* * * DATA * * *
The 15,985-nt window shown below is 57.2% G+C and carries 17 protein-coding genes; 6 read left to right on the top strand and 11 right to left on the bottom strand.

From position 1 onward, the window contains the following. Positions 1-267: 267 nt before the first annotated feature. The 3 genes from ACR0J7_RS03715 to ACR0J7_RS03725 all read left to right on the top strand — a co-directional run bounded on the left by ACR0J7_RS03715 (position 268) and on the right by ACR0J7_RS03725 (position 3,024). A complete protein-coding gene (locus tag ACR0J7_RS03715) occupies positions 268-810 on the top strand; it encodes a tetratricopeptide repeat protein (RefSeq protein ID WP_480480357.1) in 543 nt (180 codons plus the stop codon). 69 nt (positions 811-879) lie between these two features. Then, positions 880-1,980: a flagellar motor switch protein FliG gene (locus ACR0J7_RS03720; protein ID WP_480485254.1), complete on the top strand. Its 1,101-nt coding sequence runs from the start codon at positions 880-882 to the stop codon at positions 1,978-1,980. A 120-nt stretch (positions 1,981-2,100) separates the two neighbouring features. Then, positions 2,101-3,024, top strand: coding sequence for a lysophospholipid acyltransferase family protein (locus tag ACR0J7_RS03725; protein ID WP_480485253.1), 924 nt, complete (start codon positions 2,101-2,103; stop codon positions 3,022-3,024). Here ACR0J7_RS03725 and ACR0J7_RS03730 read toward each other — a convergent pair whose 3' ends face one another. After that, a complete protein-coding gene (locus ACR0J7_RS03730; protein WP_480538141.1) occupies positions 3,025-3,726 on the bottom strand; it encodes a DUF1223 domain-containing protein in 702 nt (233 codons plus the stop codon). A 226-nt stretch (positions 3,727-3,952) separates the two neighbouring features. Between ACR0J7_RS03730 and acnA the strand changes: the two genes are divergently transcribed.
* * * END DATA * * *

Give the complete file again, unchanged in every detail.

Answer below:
The 15,985-nt window shown below is 57.2% G+C and carries 17 protein-coding genes; 6 read left to right on the top strand and 11 right to left on the bottom strand.

From position 1 onward, the window contains the following. Positions 1-267: 267 nt before the first annotated feature. The 3 genes from ACR0J7_RS03715 to ACR0J7_RS03725 all read left to right on the top strand — a co-directional run bounded on the left by ACR0J7_RS03715 (position 268) and on the right by ACR0J7_RS03725 (position 3,024). A complete protein-coding gene (locus tag ACR0J7_RS03715) occupies positions 268-810 on the top strand; it encodes a tetratricopeptide repeat protein (RefSeq protein ID WP_480480357.1) in 543 nt (180 codons plus the stop codon). 69 nt (positions 811-879) lie between these two features. Then, positions 880-1,980: a flagellar motor switch protein FliG gene (locus ACR0J7_RS03720; protein ID WP_480485254.1), complete on the top strand. Its 1,101-nt coding sequence runs from the start codon at positions 880-882 to the stop codon at positions 1,978-1,980. A 120-nt stretch (positions 1,981-2,100) separates the two neighbouring features. Then, positions 2,101-3,024, top strand: coding sequence for a lysophospholipid acyltransferase family protein (locus tag ACR0J7_RS03725; protein ID WP_480485253.1), 924 nt, complete (start codon positions 2,101-2,103; stop codon positions 3,022-3,024). Here ACR0J7_RS03725 and ACR0J7_RS03730 read toward each other — a convergent pair whose 3' ends face one another. After that, a complete protein-coding gene (locus ACR0J7_RS03730; protein WP_480538141.1) occupies positions 3,025-3,726 on the bottom strand; it encodes a DUF1223 domain-containing protein in 702 nt (233 codons plus the stop codon). A 226-nt stretch (positions 3,727-3,952) separates the two neighbouring features. Between ACR0J7_RS03730 and acnA the strand changes: the two genes are divergently transcribed.